The Idiot Plot Syndrome refers to any film where the actions of one or more of the characters are explainable only because they are complete and absolute morons, or idiots.  As pointed out, there is a plot reveal in the film’s third act that is so alarmingly preordained that how anyone that was not an idiot could not see it coming is beyond me.  Yet, at the heart of this predictable plot twist is the complete and astronomical lack of short and long-term memory and overall common sense that Bullock’s character possesses.  When all of the film’s pieces are put together and you realize how they all fit, you don’t want to weep from the sad and sentimental nature of it, you want to grab Bullock and ask her, “Were you absolutely blind, for Pete’s sake!?”

THE LAKE HOUSE, as a result, made me feel dumb, and it’s a monumentally dumb film for inspiring those feelings within me.  The film is made all the more shockingly inept by the fact that it was written by Pulitzer Prize winner David Auburn (based on the 2000 South Korean film, IL MARE).  How much of the source film has been translated to this remake is unknown by me (I have not see IL MARE), but if it had the phony, cop out, and insultingly braindead plot twist that THE LAKE HOUSE does, then I would worry about the collective wisdom of the film’s creators in thinking that it was a good idea to remake it into a big budget film.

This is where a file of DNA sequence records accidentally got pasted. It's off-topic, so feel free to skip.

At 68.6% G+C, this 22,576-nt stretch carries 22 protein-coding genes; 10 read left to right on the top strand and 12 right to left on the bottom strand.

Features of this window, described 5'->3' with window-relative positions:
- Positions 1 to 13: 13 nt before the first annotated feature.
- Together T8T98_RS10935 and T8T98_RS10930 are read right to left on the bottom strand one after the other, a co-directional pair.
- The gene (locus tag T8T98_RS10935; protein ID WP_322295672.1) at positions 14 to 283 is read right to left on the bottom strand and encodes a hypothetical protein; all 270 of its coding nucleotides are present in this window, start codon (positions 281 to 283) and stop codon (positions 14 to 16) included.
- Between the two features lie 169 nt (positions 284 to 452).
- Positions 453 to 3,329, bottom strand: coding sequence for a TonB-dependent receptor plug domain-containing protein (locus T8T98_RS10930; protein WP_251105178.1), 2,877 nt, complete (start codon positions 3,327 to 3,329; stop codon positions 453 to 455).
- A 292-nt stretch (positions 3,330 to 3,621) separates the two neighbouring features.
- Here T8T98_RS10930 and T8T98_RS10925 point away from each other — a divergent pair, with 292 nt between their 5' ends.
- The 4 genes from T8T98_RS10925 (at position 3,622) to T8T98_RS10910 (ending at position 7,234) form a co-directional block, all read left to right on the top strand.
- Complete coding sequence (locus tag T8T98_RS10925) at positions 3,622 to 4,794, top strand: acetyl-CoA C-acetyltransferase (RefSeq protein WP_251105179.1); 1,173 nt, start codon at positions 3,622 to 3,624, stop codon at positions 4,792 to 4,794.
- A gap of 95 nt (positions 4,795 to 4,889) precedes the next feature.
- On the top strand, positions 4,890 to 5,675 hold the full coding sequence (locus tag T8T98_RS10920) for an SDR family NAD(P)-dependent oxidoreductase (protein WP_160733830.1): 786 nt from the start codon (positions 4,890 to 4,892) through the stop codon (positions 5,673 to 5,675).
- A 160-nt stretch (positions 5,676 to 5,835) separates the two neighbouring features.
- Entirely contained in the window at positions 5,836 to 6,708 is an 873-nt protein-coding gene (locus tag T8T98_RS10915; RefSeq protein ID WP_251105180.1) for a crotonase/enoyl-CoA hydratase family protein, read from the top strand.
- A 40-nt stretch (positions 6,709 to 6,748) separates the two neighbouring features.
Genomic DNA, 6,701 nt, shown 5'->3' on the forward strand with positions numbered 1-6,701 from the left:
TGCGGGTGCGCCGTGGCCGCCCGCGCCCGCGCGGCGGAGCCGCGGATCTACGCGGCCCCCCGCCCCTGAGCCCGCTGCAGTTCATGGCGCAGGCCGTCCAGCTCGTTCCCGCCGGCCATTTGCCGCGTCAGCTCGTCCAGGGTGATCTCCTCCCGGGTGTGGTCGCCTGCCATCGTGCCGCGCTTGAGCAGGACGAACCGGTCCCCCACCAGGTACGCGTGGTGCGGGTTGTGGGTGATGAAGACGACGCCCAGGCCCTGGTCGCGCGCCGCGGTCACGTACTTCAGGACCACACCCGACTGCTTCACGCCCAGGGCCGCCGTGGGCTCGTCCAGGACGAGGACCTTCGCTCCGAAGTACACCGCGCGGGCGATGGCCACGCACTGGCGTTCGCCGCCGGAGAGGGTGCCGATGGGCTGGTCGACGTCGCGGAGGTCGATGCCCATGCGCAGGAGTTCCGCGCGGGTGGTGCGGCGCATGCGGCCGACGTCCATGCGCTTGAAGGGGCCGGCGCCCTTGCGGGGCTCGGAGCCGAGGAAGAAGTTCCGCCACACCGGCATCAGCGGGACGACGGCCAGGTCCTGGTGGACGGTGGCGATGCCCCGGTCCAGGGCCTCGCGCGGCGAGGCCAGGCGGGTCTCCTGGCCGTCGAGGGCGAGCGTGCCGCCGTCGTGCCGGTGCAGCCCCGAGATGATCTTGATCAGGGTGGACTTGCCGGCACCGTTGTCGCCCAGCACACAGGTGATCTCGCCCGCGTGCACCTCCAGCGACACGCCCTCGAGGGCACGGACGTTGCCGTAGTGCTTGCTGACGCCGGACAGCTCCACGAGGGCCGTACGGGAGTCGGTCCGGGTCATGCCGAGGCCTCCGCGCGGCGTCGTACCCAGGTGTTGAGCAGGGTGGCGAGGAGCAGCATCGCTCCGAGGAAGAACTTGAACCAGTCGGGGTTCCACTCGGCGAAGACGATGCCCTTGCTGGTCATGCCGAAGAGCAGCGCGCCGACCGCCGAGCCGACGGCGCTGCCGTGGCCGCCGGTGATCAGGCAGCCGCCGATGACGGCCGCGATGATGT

THE LAKE HOUSE concerns the very, very unlikely love affair between two lonely souls.  They are Alex (the not-so-surprisingly stoic and reliably wooden Keanu Reeves) and Kate (the frequently likeable and adorable Sandra Bullock).  They have the single oddest “meet cute” in film history, I will give them that.  Both of them live in a luxurious and extravagant glass lake house that is on the shore of Lake Michigan.  However, there is one extraordinary stretch.  He lives in the house in 2004 and she occupies it in 2006.  They meet one another when they realize – holy Hanna – that they can communicate with each other through time via the mailbox!  For reasons never explained, the mailbox is a time portal to the past and present.  When she leaves him a letter in the box in 2006, he instantaneously gets it in 2004.  And I thought that UPS was expeditious with getting one's mail delivered on time.